Bankruptcy Judges are Number ?

05 Feb Bankruptcy Judges are Number ?

Rick SantorumBeing a judge isn’t a popular calling lately–at least during the Republican Presidential primary season. Courts are blamed for everything that ails society.

For example, Republican Presidential contender Rick Santorum laid out his view that the judicial branch of government is the least important branch. He explains his view by stating:

Our founders intended for them to be the least consequential of the three branches of government . . . How do I know that for a fact? Because it’s Article III. Article I is Congress, Article II is the president and Article III is the courts. If it was the most important, they wouldn’t have put it third.

He apparently pulled out his pocket Constitution in support of the argument. The late Senator Sam Ervin would have been proud–well, maybe not.

And as for the 9th Circuit Court of Appeals, Santorum is really fed up. That Court, he says, should be shipped to Guam. I don’t know what the 9th Circuit Court of Appeals has done to deserve this, but I think it would certainly be unfair if we didn’t stop to ask the people of Guam if they want the 9th Circuit Court of Appeals. Don’t they have any say in this? Apparently not, according to Santorum.

But Santorum’s flawed–and downright bizarre–logic that the last mentioned is the least important got me thinking.

First, I wondered about where all that “checks and balances” stuff I learned about in Mrs. DeVore’s 8th grade civics class was going–apparently to Guam or some other place. Then I also wondered what this means for bankruptcy courts. Where do the bankruptcy courts fit in?

Clearly, bankruptcy courts are number 1 since they are Article I courts. (Or do I say, “Bankruptcy courts are number I”?)

How do I know this? The U.S. Supreme Court said it in Stern v. Marshall. Okay, we knew the Article I thing before that, but this decision really makes it clear. (Ignore the fact that the Supreme Court is an Article III Court and therefore part of the least important branch of government.)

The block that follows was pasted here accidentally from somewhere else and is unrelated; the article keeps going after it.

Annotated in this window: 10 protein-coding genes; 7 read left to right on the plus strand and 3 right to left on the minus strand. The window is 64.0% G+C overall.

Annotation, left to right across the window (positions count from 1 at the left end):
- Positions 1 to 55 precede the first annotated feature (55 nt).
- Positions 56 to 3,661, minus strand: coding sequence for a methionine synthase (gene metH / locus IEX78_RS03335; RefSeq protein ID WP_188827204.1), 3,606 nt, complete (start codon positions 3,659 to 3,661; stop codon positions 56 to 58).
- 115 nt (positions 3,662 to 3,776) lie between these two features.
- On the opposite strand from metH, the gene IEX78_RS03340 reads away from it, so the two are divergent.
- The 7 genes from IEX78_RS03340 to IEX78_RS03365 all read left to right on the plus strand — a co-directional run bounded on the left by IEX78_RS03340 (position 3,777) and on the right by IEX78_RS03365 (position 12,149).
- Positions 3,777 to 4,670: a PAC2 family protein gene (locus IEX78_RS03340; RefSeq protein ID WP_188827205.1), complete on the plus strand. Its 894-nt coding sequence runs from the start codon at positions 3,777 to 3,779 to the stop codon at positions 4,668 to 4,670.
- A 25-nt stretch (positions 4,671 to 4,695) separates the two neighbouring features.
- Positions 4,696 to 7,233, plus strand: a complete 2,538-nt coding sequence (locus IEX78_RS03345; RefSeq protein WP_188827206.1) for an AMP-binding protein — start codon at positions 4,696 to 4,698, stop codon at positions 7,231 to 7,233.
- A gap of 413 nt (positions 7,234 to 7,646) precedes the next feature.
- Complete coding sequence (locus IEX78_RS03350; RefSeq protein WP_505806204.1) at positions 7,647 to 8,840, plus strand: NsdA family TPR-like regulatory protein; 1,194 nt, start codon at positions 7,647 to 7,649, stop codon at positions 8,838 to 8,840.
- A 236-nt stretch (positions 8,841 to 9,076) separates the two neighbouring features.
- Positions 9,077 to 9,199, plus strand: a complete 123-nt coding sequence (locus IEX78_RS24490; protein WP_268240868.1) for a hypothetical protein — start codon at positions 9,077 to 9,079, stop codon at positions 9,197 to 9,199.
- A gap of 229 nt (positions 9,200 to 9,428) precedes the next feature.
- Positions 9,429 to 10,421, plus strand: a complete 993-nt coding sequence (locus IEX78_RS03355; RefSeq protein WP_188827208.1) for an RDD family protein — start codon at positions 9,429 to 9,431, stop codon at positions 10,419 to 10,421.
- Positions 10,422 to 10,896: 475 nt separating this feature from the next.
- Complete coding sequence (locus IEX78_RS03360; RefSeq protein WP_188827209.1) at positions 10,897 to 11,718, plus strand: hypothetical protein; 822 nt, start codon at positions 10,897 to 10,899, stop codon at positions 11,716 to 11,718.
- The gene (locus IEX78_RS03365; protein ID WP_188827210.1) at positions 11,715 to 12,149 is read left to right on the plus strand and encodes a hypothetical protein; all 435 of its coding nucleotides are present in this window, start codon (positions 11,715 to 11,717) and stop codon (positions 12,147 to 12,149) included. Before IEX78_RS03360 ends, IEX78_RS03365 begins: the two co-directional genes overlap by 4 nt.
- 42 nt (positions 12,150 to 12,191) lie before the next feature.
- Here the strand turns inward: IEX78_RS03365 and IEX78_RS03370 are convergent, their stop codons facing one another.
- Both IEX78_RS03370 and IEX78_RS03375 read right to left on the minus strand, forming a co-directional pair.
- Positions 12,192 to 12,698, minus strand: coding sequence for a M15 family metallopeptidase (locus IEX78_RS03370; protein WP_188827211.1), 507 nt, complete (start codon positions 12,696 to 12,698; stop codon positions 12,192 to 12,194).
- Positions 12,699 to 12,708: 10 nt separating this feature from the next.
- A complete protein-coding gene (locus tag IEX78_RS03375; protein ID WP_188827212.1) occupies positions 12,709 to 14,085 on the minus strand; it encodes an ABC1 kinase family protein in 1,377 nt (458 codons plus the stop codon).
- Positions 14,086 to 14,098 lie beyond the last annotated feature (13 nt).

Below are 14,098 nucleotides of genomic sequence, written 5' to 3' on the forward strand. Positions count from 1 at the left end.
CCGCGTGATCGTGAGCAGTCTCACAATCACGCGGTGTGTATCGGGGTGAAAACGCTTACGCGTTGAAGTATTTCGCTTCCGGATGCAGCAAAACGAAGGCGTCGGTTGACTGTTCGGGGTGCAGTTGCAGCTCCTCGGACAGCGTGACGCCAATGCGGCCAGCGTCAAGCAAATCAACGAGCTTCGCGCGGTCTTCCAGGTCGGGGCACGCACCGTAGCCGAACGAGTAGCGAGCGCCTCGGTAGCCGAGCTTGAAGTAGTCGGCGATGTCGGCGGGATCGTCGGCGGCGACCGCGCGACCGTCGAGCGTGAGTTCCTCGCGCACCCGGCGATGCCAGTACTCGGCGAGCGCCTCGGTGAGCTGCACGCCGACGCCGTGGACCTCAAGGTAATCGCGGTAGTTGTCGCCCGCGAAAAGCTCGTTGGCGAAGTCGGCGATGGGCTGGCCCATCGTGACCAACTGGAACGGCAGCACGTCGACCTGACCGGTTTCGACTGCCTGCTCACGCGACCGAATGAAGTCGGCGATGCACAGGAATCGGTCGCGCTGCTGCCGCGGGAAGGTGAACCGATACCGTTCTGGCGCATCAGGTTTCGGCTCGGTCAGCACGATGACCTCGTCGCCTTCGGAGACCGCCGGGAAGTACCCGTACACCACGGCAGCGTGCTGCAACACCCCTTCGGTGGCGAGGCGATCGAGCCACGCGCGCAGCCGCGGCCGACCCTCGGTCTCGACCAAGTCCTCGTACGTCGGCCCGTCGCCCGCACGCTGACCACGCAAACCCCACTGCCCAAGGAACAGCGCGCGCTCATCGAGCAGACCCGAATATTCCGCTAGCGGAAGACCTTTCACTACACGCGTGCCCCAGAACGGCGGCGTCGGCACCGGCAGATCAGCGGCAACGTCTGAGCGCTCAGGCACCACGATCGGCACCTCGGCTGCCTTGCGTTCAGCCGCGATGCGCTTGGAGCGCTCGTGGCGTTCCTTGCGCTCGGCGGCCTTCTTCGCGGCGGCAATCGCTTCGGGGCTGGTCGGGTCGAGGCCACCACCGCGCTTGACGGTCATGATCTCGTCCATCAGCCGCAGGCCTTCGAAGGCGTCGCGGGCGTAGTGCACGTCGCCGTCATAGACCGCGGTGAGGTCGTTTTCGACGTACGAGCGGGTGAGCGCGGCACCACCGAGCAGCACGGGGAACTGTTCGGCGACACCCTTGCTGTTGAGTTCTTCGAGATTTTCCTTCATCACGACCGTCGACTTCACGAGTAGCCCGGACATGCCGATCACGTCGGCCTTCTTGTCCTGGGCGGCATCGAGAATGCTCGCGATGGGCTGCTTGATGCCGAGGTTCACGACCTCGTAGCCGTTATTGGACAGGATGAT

“But Stern limits the jurisdiction of the bankruptcy courts,” you say. True, but let’s not get bogged down in details. I’m a glass-half-full kind of guy and think that bankruptcy judges should take some comfort in the fact that they are in first place in the “What-Branch-Matters-Most” contest.

So I say to bankruptcy judges: Hold your heads high! You really are number 1!

Postscript: Guam is, of course, a U.S. Territory. It also turns out that Guam is in the 9th Circuit already. Whether Guam should have more of the 9th Circuit than it already has will probably be fiercely debated during primary season among those candidates seeking to lead the free world. Still, it is the position of this author that Guam should be consulted prior to any changes being forced upon it it. Perhaps instead, the circuits should be changed so that, for example, the 9th Circuit switches places with the 6th Circuit, and so on. Of course, the question then becomes, do the Guamanians want the 6th Circuit? If not, would anyone else want the 6th Circuit? Santorum may have opened up a real can of worms.

Still, Santorum’s views seem workable compared to those of Republican contender Newt Gingrich. Gingrich advocates sending U.S. Marshals to arrest judges–Article III judges, I’m sure, so bankruptcy judges relax!–and have them brought to Congress to justify their decisions in Congressional hearings. This can’t happen for a variety of reasons–most notably that we are not Nazi Germany–but still, it illustrates the point.

 

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Russell A. DeMott is a Charleston, South Carolina bankruptcy lawyer who represents consumer debtors in Chapter 7 and Chapter 13 bankruptcy. He is the author of the Charleston Bankruptcy Blog. He is also a member of the South Carolina Bankruptcy Blog. He files bankruptcy cases for clients in the Charleston, South Carolina division, which runs from Myrtle Beach to Beaufort. The DeMott Law Firm also represents clients in foreclosure defense and mortgage modification. You can also connect with Russ on Google Plus Russell DeMott. Russ can be contacted directly at (843) 695-0830 or by email at russ@demottlawfirm.com.
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